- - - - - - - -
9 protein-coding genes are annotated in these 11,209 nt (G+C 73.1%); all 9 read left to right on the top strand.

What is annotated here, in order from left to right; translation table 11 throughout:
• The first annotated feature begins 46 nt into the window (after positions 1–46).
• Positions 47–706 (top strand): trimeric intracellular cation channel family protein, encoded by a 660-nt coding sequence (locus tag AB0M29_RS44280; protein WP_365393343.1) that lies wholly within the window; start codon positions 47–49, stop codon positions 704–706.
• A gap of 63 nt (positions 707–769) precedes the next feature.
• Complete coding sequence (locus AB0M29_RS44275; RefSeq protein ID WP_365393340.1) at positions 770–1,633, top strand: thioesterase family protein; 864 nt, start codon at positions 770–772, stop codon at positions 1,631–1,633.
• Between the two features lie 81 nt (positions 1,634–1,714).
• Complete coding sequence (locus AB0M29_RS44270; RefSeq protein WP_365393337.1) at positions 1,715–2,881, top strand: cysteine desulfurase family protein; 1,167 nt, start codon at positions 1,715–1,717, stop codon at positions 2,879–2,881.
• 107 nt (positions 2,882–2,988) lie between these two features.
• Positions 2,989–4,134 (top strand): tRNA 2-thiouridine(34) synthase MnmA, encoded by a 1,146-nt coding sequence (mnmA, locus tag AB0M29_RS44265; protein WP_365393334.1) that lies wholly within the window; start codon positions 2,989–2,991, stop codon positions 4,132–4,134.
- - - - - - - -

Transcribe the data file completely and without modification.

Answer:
9 protein-coding genes are annotated in these 11,209 nt (G+C 73.1%); all 9 read left to right on the top strand.

What is annotated here, in order from left to right; translation table 11 throughout:
• The first annotated feature begins 46 nt into the window (after positions 1–46).
• Positions 47–706 (top strand): trimeric intracellular cation channel family protein, encoded by a 660-nt coding sequence (locus tag AB0M29_RS44280; protein WP_365393343.1) that lies wholly within the window; start codon positions 47–49, stop codon positions 704–706.
• A gap of 63 nt (positions 707–769) precedes the next feature.
• Complete coding sequence (locus AB0M29_RS44275; RefSeq protein ID WP_365393340.1) at positions 770–1,633, top strand: thioesterase family protein; 864 nt, start codon at positions 770–772, stop codon at positions 1,631–1,633.
• Between the two features lie 81 nt (positions 1,634–1,714).
• Complete coding sequence (locus AB0M29_RS44270; RefSeq protein WP_365393337.1) at positions 1,715–2,881, top strand: cysteine desulfurase family protein; 1,167 nt, start codon at positions 1,715–1,717, stop codon at positions 2,879–2,881.
• 107 nt (positions 2,882–2,988) lie between these two features.
• Positions 2,989–4,134 (top strand): tRNA 2-thiouridine(34) synthase MnmA, encoded by a 1,146-nt coding sequence (mnmA, locus tag AB0M29_RS44265; protein WP_365393334.1) that lies wholly within the window; start codon positions 2,989–2,991, stop codon positions 4,132–4,134.